Simple Browsing of ZIP Entries

Apr 4, 2010 at 12:17 PM

Hi there

Given ZIP files are inherently hiearchical, I was wondering how to easily browse the contents of a ZIP file (e.g. getting a directory's child directories/files, or getting an entry's parent. From a first glance, it appears to me that no such functionality is present, but I might overlooked it. In case DNZ doesn't support browsing, are there any things to consider given the following strategy:

  • Iterate througn all entries
  • Create the hiearchy in an independent data structury (probably a tree of some sorts) based on path information
  • Recreate the tree whenever the ZIP file's contents have been changed

Cheers

Philipp

Coordinator
Apr 5, 2010 at 8:44 PM

Hi Philipp,

It's not the case that zip files are inherently hierarchical.  Filesystems are, but zip files definitely are not!  

Reflecting that, there is no support within the ZipFile type in DotNetZip for navigating that hierarchy.   On the other hand, you could implement this fairly easily with the FileSelector class, or with a LINQ query on the FileName property of the ZipEntry instances contained within a ZipFile.

As for creating a hierarchy and re-creating that tree when the zip file's contents have been changed - I don't know exactly what you mean.  There is a way to produce a tree.  One of the example applications in the source distribution is a C#/WinForms app that displays the contents of the zip file in a TreeView.  http://dotnetzip.codeplex.com/SourceControl/changeset/view/57130#1041966 

As for updating the tree when the content of the zipfile changes - I suppose you'd have to just re-create the tree. As I described above, there's no state retained in the ZipFile class that models the hierarchy you described.  You'd have to maintain that yourself.  There is also no "ZipFile.Changed"  event, to notify you that a ZipFile has changed.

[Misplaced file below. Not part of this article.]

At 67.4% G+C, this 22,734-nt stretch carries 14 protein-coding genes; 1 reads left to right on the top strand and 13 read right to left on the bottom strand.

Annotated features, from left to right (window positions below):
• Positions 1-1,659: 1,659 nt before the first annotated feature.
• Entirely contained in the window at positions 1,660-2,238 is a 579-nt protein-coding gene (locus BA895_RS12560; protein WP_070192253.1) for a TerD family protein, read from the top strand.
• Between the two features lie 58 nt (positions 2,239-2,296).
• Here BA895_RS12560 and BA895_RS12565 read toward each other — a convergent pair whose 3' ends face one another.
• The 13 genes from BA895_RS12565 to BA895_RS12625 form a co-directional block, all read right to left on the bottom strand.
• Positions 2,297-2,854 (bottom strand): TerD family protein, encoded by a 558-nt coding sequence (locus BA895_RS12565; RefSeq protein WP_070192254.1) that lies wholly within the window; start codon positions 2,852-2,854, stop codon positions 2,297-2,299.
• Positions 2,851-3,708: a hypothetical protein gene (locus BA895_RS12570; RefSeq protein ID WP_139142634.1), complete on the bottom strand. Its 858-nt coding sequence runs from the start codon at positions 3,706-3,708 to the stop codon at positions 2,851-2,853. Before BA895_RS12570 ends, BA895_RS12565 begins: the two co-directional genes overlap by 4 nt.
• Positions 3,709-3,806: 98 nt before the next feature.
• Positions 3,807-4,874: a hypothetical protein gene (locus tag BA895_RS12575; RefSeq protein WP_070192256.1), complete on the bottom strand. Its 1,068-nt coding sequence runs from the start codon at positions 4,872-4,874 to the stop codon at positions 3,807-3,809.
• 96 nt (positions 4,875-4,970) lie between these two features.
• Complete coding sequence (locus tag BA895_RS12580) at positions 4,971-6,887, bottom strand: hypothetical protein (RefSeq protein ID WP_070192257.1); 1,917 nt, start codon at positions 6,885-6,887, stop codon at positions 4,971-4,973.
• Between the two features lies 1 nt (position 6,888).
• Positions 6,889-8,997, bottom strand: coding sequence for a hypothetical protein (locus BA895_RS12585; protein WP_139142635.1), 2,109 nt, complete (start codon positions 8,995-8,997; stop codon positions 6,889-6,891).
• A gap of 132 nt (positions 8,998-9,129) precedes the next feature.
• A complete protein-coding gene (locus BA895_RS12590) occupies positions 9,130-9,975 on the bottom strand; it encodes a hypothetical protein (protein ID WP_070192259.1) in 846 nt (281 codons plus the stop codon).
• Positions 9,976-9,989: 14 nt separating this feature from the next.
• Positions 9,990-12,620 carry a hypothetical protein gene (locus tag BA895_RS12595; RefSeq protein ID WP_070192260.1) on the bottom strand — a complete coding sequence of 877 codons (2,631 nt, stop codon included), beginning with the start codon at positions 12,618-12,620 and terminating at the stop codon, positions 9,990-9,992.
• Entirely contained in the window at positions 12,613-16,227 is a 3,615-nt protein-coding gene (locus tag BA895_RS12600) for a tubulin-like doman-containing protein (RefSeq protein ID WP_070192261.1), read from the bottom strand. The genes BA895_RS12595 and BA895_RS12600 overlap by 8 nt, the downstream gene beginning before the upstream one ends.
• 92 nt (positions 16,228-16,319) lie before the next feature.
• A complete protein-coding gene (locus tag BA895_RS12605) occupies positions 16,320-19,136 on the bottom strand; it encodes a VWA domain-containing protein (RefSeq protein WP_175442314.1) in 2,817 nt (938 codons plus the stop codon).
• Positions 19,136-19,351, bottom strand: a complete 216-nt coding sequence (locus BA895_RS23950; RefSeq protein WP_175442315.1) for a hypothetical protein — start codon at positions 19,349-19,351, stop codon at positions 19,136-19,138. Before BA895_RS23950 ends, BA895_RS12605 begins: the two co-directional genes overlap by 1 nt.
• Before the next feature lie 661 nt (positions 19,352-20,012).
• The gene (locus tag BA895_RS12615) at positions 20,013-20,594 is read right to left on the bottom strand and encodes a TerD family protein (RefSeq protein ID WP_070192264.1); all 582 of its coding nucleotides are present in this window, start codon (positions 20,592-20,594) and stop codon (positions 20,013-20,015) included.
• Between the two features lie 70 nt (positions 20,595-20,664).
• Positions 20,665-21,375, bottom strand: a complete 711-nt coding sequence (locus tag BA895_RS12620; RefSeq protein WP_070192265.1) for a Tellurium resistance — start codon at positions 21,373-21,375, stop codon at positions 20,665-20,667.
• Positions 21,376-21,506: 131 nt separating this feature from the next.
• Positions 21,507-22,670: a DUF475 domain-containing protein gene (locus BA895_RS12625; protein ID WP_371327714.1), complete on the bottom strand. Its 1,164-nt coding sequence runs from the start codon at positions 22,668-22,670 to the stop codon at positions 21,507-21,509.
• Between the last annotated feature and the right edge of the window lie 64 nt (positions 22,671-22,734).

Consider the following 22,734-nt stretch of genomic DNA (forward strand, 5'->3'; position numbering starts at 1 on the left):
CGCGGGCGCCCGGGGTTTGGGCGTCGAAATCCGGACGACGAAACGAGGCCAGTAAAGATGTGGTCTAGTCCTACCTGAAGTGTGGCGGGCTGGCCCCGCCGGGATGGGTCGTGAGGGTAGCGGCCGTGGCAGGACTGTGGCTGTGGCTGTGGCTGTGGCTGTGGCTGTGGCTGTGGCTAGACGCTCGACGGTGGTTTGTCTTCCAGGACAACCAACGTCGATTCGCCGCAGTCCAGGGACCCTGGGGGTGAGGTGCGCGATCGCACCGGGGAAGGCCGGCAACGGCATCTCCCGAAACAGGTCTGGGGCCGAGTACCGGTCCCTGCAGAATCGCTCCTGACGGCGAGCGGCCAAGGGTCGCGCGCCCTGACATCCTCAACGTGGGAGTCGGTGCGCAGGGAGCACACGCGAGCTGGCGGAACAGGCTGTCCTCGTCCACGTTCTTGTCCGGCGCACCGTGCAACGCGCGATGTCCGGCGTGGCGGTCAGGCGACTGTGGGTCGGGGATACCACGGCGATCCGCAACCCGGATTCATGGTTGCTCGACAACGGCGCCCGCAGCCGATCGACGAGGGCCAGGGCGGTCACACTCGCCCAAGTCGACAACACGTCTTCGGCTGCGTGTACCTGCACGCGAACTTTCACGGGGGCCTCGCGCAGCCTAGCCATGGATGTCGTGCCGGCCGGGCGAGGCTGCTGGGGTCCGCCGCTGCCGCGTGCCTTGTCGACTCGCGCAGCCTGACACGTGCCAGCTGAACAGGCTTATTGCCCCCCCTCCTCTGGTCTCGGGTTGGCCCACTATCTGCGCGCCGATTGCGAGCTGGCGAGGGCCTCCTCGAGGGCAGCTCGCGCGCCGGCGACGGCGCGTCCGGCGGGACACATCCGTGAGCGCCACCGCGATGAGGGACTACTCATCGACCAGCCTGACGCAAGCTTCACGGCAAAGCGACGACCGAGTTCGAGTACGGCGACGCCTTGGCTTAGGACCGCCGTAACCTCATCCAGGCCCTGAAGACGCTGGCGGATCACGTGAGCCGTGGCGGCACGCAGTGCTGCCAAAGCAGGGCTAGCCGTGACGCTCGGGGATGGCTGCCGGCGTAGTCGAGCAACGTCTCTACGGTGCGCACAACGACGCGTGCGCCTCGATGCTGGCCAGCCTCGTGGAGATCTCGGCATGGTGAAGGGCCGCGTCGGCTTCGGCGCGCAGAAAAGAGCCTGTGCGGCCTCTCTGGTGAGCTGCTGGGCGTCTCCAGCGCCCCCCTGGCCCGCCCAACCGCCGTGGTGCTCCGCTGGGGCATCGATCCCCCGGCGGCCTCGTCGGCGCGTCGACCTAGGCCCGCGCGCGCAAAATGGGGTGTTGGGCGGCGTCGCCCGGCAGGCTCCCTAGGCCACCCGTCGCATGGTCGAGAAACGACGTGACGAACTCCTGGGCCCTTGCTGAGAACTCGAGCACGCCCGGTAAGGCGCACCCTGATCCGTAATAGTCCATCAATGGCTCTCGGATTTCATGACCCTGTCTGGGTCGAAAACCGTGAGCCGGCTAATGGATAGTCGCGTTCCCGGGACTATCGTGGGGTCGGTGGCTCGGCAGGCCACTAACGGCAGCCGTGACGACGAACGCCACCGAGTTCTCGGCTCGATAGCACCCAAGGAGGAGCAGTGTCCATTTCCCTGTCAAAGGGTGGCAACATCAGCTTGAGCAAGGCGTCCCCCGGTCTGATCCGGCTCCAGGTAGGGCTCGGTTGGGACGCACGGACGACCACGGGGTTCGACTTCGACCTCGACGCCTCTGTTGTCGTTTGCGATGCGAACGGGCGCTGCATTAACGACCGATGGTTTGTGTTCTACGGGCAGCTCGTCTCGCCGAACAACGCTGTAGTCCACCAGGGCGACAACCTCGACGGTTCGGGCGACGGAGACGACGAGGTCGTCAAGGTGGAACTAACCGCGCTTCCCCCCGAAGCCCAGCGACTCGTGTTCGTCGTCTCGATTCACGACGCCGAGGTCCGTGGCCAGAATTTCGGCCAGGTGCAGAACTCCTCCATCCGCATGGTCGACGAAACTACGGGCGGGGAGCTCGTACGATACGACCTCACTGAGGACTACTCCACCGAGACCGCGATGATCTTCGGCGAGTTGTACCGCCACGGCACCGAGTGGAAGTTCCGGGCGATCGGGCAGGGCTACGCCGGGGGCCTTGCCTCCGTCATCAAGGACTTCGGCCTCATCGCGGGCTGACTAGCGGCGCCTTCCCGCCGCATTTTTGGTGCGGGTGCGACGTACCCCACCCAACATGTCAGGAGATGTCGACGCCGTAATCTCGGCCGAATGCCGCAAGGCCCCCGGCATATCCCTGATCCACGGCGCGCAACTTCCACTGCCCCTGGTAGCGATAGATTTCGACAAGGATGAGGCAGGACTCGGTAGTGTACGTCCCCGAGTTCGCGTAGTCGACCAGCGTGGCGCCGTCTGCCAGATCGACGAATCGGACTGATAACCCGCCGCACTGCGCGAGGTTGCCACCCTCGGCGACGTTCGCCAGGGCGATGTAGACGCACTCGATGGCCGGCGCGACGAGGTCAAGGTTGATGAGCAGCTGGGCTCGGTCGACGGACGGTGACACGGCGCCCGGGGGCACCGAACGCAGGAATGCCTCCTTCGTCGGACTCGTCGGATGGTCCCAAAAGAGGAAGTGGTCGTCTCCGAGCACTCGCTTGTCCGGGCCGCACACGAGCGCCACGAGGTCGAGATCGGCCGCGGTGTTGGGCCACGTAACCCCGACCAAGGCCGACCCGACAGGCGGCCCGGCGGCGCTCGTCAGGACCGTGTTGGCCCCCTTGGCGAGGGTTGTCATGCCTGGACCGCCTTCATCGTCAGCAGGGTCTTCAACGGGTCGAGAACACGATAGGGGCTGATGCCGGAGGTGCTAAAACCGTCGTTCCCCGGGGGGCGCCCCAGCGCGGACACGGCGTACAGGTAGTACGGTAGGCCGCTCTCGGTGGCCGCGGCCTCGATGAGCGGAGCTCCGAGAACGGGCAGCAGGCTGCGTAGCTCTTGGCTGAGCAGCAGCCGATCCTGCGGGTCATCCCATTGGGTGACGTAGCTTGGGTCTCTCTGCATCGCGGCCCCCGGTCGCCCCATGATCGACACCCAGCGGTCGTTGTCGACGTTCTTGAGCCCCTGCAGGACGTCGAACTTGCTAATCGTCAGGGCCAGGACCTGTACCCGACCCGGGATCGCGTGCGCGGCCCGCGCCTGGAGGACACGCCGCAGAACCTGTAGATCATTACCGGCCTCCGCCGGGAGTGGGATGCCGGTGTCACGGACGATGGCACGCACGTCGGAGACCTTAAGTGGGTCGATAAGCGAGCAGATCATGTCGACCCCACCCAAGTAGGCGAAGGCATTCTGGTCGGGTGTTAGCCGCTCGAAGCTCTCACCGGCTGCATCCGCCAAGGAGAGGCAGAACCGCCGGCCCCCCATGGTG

I hope this helps...

 

 

Apr 5, 2010 at 9:05 PM

Dino,

I ended up building a simple repository of linked nodes (every node has one possible parent, and a child node collection) which I created based on the entries' file paths, pretty similar to your sample. As my provider manages write access to the ZIP file, it just invoked a Refresh method on the repository as soon as something is being changed.

However, I haven't investigated that yet: Lets assume you have a huge ZIP file (e.g. several GB) which just contains a few directories and big files - how big is the cost of getting the entries off a ZipFile instance in terms of file I/O?

Thanks for your advice

Philipp

Coordinator
Apr 6, 2010 at 12:34 PM

The zip directory is normally stored at the end of the zip file.  For a large file, let's say 1gb, DotNetZip will seek to "64 bytes before the end of the file," and look for the directory marker.  Then seek to the directory, which usually immediately precedes that market.  Then read the directory.  There's one record in the directory for each zip entry in the file.  Typically each record in the directory is between 40 and 70 bytes depending on the filename length and other things.  If there are 8 files, then figure about 400 bytes of I/O to read the directory and get the ZipEntries.  It's pretty fast if your media supports fast seeking.

But try it and you'll see.

 

Apr 7, 2010 at 7:21 AM

I'm more or less thinking about scenarios that may involve streaming ZIP files from a remote location. But given that a non-seekeable stream needs to be fully read in that case, I guess I need to expose the meta data differently.

Thanks for the insight Dino :)

Coordinator
Apr 9, 2010 at 1:10 PM

You can design streams that seek over Http and FTP.   See, for example

http://cheeso.members.winisp.net/srcview.aspx?dir=streams

 

Apr 10, 2010 at 9:11 AM

Nice one, Dino. Didn't know about the Range option :)